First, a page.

Cardiovascular Disease

CVD is a group of diseases affecting your heart and blood vessels. These diseases can affect one or many parts of your heart and/or blood vessels. A person may be symptomatic (physically experiencing the disease) or asymptomatic (not feeling anything at all).

Cardiovascular disease includes heart or blood vessel issues, including:

  • Narrowing of the blood vessels in your heart, other organs or throughout your body.
  • Heart and blood vessel problems present at birth.
  • Heart valves that aren’t working right.
  • Irregular heart rhythms.

The causes of cardiovascular disease can vary depending on the specific type. For example, atherosclerosis (plaque buildup in your arteries) causes coronary artery disease and peripheral artery disease. Coronary artery disease, scarring of your heart muscle, genetic problems or medications can cause arrhythmias. Aging, infections and rheumatic disease can cause valve diseases.

CVD Risk Factors

  • High blood pressure (hypertension).
  • High cholesterol (hyperlipidemia).
  • Tobacco use (including vaping).
  • Type 2 diabetes.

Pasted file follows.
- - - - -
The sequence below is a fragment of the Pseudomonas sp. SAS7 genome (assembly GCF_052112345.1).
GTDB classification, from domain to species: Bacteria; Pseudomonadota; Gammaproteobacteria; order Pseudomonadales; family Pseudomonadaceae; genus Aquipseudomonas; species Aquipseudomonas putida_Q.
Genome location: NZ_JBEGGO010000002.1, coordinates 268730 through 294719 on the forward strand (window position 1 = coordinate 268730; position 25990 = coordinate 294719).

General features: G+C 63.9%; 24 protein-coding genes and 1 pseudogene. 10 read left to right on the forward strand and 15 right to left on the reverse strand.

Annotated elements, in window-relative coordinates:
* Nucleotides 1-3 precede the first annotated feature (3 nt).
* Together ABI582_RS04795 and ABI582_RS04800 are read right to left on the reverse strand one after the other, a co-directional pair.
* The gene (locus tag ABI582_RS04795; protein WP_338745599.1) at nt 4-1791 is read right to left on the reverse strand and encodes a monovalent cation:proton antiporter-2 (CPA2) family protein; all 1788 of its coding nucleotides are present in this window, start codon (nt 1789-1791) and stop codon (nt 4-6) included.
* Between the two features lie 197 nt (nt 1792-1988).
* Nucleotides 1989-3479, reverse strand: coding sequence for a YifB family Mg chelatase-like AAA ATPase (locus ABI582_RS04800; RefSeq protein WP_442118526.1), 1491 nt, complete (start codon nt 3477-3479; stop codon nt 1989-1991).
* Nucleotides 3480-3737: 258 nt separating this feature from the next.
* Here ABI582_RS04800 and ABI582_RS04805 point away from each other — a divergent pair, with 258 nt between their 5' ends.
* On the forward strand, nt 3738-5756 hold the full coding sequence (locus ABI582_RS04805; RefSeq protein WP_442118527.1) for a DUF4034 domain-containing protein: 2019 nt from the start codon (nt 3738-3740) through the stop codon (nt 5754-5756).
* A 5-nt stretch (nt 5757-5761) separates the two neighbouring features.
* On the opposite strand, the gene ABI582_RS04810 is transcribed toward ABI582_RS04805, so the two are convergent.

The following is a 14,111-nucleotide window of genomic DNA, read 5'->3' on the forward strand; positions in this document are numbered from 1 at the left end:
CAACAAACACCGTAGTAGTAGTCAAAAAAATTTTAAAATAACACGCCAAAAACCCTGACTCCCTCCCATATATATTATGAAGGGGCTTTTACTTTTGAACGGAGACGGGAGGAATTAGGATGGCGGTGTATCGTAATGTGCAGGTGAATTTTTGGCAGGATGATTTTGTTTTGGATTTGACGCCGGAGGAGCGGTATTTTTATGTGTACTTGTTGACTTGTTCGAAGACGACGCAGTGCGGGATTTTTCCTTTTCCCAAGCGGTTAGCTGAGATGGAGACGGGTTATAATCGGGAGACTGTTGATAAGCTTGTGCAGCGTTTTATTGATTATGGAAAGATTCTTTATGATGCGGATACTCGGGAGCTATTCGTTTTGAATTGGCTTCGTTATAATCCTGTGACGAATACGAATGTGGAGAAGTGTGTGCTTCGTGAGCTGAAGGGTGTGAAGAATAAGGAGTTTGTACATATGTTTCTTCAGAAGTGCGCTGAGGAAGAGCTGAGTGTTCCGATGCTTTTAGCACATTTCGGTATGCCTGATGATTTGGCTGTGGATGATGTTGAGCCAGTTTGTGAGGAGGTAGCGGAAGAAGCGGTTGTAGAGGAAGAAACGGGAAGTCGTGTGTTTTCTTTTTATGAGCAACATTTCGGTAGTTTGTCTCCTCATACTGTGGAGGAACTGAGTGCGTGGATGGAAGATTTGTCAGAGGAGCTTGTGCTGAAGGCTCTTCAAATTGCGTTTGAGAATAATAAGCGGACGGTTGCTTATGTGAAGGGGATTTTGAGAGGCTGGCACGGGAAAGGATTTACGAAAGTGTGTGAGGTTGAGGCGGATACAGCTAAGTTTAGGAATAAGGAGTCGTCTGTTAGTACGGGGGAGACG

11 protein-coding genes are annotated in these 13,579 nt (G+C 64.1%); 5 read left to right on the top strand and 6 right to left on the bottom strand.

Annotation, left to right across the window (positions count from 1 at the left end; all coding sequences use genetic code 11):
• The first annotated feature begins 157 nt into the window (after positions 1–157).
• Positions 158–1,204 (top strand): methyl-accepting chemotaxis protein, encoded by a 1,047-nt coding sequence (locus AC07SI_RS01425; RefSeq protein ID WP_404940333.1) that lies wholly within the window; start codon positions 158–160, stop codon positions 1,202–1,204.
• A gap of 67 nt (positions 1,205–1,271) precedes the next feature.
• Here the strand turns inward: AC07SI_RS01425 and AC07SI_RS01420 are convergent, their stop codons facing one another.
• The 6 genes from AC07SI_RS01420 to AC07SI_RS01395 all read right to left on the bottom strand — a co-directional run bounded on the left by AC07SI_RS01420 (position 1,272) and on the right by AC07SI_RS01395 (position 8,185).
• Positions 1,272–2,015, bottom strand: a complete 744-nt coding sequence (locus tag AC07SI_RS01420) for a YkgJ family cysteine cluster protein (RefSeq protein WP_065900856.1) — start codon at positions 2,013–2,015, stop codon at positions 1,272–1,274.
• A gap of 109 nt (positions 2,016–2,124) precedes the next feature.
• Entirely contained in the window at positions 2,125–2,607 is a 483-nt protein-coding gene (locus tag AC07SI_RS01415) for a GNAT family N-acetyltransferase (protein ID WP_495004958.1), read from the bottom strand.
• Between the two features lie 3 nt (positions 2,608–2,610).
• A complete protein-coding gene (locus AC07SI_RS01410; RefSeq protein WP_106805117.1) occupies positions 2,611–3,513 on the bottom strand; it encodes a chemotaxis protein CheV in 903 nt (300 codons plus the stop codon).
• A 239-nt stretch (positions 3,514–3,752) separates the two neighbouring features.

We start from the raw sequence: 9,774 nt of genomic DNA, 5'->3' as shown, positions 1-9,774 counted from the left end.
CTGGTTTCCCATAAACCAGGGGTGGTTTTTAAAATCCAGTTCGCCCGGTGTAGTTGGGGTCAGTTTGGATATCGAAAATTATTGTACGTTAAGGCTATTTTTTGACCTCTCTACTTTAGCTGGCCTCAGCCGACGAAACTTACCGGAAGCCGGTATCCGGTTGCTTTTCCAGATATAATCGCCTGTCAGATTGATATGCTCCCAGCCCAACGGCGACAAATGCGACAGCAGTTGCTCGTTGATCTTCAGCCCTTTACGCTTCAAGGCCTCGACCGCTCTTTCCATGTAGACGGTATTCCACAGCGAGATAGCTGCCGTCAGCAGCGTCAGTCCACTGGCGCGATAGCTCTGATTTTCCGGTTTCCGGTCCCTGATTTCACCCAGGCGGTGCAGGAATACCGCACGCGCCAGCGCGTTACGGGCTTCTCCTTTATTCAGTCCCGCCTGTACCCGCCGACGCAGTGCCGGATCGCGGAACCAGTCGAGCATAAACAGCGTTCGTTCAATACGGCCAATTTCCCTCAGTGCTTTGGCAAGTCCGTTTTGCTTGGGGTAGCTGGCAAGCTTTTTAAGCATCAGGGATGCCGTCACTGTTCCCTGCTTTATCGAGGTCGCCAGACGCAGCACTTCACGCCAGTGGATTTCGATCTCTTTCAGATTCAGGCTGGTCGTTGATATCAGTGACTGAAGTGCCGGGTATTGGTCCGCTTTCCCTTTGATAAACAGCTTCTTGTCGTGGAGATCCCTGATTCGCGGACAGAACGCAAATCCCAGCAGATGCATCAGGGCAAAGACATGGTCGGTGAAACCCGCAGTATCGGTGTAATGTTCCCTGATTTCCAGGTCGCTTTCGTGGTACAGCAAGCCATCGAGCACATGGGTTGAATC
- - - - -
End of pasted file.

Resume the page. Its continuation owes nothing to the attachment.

• Family history of heart disease.
  • Lack of physical activity.
  • Having excess weight or obesity.
  • Diet high in sodium, sugar and fat.
  • Overuse of alcohol.
  • Misuse of prescription or recreational drugs.
  • Preeclampsia or toxemia.
  • Gestational diabetes.
  • Chronic inflammatory or autoimmune conditions.
  • Chronic kidney disease.


Treatment plans can vary depending on your symptoms and the type of cardiovascular disease you have. Cardiovascular disease treatment may include:

  • Lifestyle changes: Examples include changing your diet, increasing your aerobic activity and quitting smoking or tobacco products (including vaping).
  • Medications: Your healthcare provider may prescribe medications to help manage cardiovascular disease. Medication type will depend on what kind of cardiovascular disease you have.
  • Procedures or surgeries: If medications aren’t enough, your healthcare provider may use certain procedures or surgeries to treat your cardiovascular disease. Examples include stents in your heart or leg arteries, minimally invasive heart surgery, open-heart surgery, ablations or cardioversion.
  • Cardiac rehabilitation: You may need a monitored exercise program to help your heart get stronger.
  • Active surveillance: You may need careful monitoring over time without medications or procedures/surgeries.


You can’t prevent some types of cardiovascular disease, such as congenital heart disease. But lifestyle changes can reduce your risk of many types of cardiovascular disease.

You can reduce your cardiovascular risks by:

  • Avoiding all tobacco products.
  • Managing other health conditions, such as Type 2 diabetes, high cholesterol or high blood pressure.
  • Achieving and maintaining a healthy weight.
  • Eating a diet low in saturated fat and sodium.
  • Exercising at least 30 to 60 minutes per day on most days.
  • Reducing and managing stress.